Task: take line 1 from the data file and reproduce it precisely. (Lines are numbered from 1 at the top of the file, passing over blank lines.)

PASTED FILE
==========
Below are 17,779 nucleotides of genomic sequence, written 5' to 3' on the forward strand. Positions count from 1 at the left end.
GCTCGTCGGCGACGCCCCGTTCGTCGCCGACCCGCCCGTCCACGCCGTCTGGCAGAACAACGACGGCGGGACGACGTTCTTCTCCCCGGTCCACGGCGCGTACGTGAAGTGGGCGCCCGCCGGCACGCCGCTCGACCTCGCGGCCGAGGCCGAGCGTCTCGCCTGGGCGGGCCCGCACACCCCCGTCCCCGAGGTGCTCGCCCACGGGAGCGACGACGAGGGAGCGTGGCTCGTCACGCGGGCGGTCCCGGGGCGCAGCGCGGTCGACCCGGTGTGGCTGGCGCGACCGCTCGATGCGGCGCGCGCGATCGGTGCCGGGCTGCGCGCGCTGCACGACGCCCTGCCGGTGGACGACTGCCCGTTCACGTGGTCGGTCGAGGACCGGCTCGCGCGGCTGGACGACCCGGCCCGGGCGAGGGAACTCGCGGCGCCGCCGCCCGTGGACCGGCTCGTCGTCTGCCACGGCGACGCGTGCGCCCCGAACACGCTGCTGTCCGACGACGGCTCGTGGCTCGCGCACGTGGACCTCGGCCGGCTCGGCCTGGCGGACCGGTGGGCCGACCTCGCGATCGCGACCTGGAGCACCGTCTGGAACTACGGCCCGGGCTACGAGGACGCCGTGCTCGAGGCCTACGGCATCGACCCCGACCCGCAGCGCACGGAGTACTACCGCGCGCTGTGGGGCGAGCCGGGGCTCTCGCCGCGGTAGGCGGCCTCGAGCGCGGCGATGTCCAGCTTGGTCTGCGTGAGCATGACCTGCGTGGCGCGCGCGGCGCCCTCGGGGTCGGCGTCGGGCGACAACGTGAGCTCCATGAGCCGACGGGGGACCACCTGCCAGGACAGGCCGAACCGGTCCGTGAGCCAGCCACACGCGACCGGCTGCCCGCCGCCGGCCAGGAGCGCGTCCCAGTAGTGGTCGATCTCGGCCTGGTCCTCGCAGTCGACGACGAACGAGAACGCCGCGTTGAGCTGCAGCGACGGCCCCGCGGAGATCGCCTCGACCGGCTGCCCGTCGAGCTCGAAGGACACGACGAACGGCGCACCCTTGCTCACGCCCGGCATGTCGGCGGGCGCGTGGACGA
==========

Below are 17,779 nucleotides of genomic sequence, written 5' to 3' on the forward strand. Positions count from 1 at the left end.